Ramble On / Battle Cry


I was signing in to Soundcloud from my phone to listen to The Christian McQueen Show (props to Christian and Dagonet, its funny as fuck and has great content). I pressed on the profile button, not thinking much of it, and up came this. My old music from the aftermath of my marriage. About a dozen tracks of mediocrity and/or down right bad beats, but all an expression of the pain, loss and loneliness of a blue-pill beta world being ripped from his hands and turned to ash.

Where has the time gone?

I was three years ago last week I crossed the Canadian border with $36 in my bank account, a shit-ton of debt from my ex, my drinking and my irresponsibility and no hope other than a familiar bed and familiar place. I moved my entire life in a single Dodge Stratus, having trimmed a lifelong partnership down to what I felt was the most important. Grasping to the things I felt that made me.

Three years is a long time.

Last week, I was adventuring in the wilds of British Columbia, my last week there. My instinct about this exchange being spot on. Soon after that post, I was notified I had two weeks left due to budget constraints. I don’t blame anyone, the bosses or the newbie or the culprit. When the anger past and I looked at it all clearly, this woman in a position of power had no idea what she was doing, or how it fucked me over. It wasn’t a conspiracy, it wasn’t a vendetta, it was something so much simpler. It was just selfishness. Selfish actions, narcissism and an utter lack of self-awareness. Everything that we know about the typical Western woman. Instead of showing me that she was worthy of her title, this woman showed me all she was no different than the leopard print legging, frayed UGG wearing zombies I see at Wal-Mart.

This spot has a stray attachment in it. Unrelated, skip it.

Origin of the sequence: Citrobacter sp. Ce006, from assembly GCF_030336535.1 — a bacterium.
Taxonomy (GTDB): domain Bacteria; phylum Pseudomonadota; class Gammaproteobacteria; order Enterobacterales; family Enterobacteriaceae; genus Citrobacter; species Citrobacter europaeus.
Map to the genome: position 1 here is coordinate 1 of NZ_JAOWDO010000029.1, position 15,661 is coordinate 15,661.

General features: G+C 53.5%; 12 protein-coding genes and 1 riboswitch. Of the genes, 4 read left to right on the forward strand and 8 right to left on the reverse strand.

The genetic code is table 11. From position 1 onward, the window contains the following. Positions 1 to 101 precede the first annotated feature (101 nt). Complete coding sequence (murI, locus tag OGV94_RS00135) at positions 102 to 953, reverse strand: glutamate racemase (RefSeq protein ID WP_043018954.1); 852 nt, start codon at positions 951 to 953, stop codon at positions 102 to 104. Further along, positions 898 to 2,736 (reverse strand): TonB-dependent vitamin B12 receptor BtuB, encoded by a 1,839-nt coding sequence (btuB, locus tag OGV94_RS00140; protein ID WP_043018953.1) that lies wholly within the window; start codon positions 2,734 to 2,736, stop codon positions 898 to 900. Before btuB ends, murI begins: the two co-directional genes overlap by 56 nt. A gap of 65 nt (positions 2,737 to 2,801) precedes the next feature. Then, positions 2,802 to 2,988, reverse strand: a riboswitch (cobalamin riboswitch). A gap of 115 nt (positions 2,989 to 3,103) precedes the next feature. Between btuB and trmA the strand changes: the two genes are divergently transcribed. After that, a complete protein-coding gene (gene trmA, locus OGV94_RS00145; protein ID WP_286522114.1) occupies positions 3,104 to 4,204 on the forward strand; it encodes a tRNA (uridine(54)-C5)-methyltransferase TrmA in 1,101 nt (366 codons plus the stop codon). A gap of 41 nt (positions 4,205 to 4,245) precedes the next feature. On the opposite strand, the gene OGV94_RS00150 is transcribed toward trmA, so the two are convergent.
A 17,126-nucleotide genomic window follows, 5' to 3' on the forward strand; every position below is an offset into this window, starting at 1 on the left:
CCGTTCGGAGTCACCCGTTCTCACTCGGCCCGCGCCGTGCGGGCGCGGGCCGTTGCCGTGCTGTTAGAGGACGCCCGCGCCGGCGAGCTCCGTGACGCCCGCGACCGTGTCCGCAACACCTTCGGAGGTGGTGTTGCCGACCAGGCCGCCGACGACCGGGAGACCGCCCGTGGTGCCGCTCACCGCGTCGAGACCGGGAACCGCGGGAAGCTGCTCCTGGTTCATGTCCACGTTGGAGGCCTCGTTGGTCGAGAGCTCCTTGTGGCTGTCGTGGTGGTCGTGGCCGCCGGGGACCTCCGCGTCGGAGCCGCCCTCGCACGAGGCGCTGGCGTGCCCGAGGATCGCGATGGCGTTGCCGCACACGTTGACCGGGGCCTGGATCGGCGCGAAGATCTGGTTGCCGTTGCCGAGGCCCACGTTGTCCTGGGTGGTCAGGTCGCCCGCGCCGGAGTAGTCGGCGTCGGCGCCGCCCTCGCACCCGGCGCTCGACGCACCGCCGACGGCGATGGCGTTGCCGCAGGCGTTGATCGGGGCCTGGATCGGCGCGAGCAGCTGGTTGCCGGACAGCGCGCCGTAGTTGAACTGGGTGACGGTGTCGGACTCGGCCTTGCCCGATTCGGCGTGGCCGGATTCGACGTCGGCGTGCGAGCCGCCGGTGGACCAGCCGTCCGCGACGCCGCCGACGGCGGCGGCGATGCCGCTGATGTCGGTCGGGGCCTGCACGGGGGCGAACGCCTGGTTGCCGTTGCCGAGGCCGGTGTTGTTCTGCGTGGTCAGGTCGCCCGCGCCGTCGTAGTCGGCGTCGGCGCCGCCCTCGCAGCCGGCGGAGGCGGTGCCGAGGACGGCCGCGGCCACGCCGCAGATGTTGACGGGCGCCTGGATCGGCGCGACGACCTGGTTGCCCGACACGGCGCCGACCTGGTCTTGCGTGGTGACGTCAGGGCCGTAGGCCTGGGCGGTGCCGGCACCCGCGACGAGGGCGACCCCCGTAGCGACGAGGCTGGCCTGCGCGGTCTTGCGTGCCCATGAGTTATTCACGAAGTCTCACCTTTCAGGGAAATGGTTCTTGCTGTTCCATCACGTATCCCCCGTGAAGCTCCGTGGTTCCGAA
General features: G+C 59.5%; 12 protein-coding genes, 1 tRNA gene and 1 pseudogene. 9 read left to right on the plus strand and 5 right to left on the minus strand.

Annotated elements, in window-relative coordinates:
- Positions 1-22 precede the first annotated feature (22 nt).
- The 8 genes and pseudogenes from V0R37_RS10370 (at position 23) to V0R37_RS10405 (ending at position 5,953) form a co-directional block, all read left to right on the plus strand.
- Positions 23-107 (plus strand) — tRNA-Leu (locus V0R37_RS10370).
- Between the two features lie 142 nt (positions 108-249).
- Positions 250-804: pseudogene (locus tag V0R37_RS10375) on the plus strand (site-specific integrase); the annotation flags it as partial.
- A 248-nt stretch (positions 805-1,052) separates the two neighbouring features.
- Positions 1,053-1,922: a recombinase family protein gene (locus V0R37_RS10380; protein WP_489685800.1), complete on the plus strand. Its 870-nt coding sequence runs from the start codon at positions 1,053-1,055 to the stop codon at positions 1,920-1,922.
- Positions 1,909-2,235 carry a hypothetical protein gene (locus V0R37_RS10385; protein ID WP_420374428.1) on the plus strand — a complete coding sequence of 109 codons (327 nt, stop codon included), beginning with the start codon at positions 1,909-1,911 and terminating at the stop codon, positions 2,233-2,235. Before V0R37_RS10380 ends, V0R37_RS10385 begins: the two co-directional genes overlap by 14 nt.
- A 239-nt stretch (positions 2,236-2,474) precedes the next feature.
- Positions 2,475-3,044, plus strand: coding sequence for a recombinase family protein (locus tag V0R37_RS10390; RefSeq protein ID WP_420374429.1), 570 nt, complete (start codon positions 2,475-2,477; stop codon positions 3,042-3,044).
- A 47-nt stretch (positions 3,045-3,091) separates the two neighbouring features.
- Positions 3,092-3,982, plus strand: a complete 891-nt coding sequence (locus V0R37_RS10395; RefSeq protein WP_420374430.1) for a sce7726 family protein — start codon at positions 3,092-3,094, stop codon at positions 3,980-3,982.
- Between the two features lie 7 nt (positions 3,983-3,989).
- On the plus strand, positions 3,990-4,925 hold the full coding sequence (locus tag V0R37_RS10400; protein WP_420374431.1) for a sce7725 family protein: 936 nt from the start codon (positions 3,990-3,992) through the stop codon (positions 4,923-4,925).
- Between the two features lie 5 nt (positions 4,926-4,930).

It did not deter me. When my adventure was over, I told my parents (my ride) that I walked on an ancient glacier, I climbed kilometers of forest, I flew in helicopters to the top of the world and drank pristine water. I did my job right and I did it well. And, when they brought me back to their house, my old house, I recouped for no more than an hour from my long flight. Soon after, I grabbed what packages I had ordered, my car and headed back out. By the end of the night, I had not gone to my own home, but to that of a girl, who happily greeted my return. I finally unlocked my own door at around noon the next day.

Since then, I’ve been on a spree of gear buying, organizing and planning. My room is no longer a pigsty of work, clothes and plain laziness, but a thought out collection. My fridge is full of the right food, not pizza boxes and pop as it was when I cleaned it out before leaving. Hooks and shelves. Roughneck tubs and tape labels. A rucksack being build up to tackle the great big world that lives outside the streets of a city.


Three years ago, if I hadn’t put myself on a path to accept the harsh realities of women, and people in general, what happened to me would of destroyed me just as bad as the end of my marriage had. I had done right, worked hard, played on the team and done my part beyond what I was told it would be and, like the end of my marriage, it was the selfish needs of a woman and her missing self-awareness that ended a good thing way too soon. But, because of people like Christian and Dagonet, like Rollo, Dalrock and the long-departed Solomon II, and the countless others I’ve been inspired by, I was able to push myself to become a better me, and through that a better man.


Walk the Line


The veins begin to grow on my neck, blood pumping through every tube at high speed. My skin burns and your eyes widen. Everything comes to a slow crawl, there is nothing left inside but the fire of the animal. Go for the kill, it says. DO IT!

I twitch, no one sees. So close. GO! GO GO GO! But, I rest, time speeds up to normal. And there is her long, horse-like face, sans makeup, sans any redeeming quality. A person again, nothing more than a person. And her words.

Cunt, the human says as she turns away. Whorecunt.